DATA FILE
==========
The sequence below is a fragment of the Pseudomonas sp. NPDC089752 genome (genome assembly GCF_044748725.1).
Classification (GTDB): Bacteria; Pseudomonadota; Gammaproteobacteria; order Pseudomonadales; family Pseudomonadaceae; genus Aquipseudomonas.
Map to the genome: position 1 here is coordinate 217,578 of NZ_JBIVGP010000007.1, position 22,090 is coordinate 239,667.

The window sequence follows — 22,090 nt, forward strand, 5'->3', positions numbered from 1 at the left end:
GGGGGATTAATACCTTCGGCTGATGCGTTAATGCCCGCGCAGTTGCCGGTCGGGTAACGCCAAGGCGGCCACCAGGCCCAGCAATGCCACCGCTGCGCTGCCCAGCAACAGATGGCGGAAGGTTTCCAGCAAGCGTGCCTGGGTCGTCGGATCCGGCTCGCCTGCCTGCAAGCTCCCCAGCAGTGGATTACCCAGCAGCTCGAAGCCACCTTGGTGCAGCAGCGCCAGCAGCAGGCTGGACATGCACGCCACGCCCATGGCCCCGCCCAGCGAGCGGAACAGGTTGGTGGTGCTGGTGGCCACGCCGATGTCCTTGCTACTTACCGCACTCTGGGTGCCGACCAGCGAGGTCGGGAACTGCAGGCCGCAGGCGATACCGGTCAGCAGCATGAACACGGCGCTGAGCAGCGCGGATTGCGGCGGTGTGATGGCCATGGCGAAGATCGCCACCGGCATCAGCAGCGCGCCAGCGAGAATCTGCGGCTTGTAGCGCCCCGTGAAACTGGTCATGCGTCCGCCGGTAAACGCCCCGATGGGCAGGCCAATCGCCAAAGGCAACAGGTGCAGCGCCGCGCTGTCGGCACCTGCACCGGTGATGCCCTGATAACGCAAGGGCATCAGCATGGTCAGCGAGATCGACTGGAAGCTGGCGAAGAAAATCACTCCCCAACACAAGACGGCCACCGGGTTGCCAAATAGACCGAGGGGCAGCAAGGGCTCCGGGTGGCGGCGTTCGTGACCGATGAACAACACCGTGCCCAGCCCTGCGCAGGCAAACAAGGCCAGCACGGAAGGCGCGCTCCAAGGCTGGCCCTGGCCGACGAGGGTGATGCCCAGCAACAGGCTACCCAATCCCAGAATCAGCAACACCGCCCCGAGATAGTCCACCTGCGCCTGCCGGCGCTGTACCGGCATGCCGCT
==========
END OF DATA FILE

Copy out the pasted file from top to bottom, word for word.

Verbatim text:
The sequence below is a fragment of the Pseudomonas sp. NPDC089752 genome (genome assembly GCF_044748725.1).
Classification (GTDB): Bacteria; Pseudomonadota; Gammaproteobacteria; order Pseudomonadales; family Pseudomonadaceae; genus Aquipseudomonas.
Map to the genome: position 1 here is coordinate 217,578 of NZ_JBIVGP010000007.1, position 22,090 is coordinate 239,667.

The window sequence follows — 22,090 nt, forward strand, 5'->3', positions numbered from 1 at the left end:
GGGGGATTAATACCTTCGGCTGATGCGTTAATGCCCGCGCAGTTGCCGGTCGGGTAACGCCAAGGCGGCCACCAGGCCCAGCAATGCCACCGCTGCGCTGCCCAGCAACAGATGGCGGAAGGTTTCCAGCAAGCGTGCCTGGGTCGTCGGATCCGGCTCGCCTGCCTGCAAGCTCCCCAGCAGTGGATTACCCAGCAGCTCGAAGCCACCTTGGTGCAGCAGCGCCAGCAGCAGGCTGGACATGCACGCCACGCCCATGGCCCCGCCCAGCGAGCGGAACAGGTTGGTGGTGCTGGTGGCCACGCCGATGTCCTTGCTACTTACCGCACTCTGGGTGCCGACCAGCGAGGTCGGGAACTGCAGGCCGCAGGCGATACCGGTCAGCAGCATGAACACGGCGCTGAGCAGCGCGGATTGCGGCGGTGTGATGGCCATGGCGAAGATCGCCACCGGCATCAGCAGCGCGCCAGCGAGAATCTGCGGCTTGTAGCGCCCCGTGAAACTGGTCATGCGTCCGCCGGTAAACGCCCCGATGGGCAGGCCAATCGCCAAAGGCAACAGGTGCAGCGCCGCGCTGTCGGCACCTGCACCGGTGATGCCCTGATAACGCAAGGGCATCAGCATGGTCAGCGAGATCGACTGGAAGCTGGCGAAGAAAATCACTCCCCAACACAAGACGGCCACCGGGTTGCCAAATAGACCGAGGGGCAGCAAGGGCTCCGGGTGGCGGCGTTCGTGACCGATGAACAACACCGTGCCCAGCCCTGCGCAGGCAAACAAGGCCAGCACGGAAGGCGCGCTCCAAGGCTGGCCCTGGCCGACGAGGGTGATGCCCAGCAACAGGCTACCCAATCCCAGAATCAGCAACACCGCCCCGAGATAGTCCACCTGCGCCTGCCGGCGCTGTACCGGCATGCCGCT